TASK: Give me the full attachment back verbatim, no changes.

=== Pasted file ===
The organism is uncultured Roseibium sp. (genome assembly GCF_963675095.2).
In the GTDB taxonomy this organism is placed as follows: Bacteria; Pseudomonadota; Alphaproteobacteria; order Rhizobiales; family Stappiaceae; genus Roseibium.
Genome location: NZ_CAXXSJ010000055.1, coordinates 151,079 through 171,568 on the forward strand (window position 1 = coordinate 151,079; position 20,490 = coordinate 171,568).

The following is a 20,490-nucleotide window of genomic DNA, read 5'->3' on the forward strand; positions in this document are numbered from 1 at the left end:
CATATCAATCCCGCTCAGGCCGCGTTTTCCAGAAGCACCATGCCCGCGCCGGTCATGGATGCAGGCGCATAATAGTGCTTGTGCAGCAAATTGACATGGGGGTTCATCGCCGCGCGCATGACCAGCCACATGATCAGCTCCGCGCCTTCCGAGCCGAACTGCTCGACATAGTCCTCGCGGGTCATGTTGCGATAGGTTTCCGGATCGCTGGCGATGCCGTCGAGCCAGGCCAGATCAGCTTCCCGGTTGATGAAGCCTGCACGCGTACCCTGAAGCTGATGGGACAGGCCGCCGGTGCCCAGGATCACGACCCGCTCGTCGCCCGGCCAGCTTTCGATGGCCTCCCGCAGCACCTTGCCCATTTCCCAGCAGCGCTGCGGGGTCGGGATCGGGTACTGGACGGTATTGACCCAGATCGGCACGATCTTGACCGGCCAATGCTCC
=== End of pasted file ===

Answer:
The organism is uncultured Roseibium sp. (genome assembly GCF_963675095.2).
In the GTDB taxonomy this organism is placed as follows: Bacteria; Pseudomonadota; Alphaproteobacteria; order Rhizobiales; family Stappiaceae; genus Roseibium.
Genome location: NZ_CAXXSJ010000055.1, coordinates 151,079 through 171,568 on the forward strand (window position 1 = coordinate 151,079; position 20,490 = coordinate 171,568).

The following is a 20,490-nucleotide window of genomic DNA, read 5'->3' on the forward strand; positions in this document are numbered from 1 at the left end:
CATATCAATCCCGCTCAGGCCGCGTTTTCCAGAAGCACCATGCCCGCGCCGGTCATGGATGCAGGCGCATAATAGTGCTTGTGCAGCAAATTGACATGGGGGTTCATCGCCGCGCGCATGACCAGCCACATGATCAGCTCCGCGCCTTCCGAGCCGAACTGCTCGACATAGTCCTCGCGGGTCATGTTGCGATAGGTTTCCGGATCGCTGGCGATGCCGTCGAGCCAGGCCAGATCAGCTTCCCGGTTGATGAAGCCTGCACGCGTACCCTGAAGCTGATGGGACAGGCCGCCGGTGCCCAGGATCACGACCCGCTCGTCGCCCGGCCAGCTTTCGATGGCCTCCCGCAGCACCTTGCCCATTTCCCAGCAGCGCTGCGGGGTCGGGATCGGGTACTGGACGGTATTGACCCAGATCGGCACGATCTTGACCGGCCAATGCTCC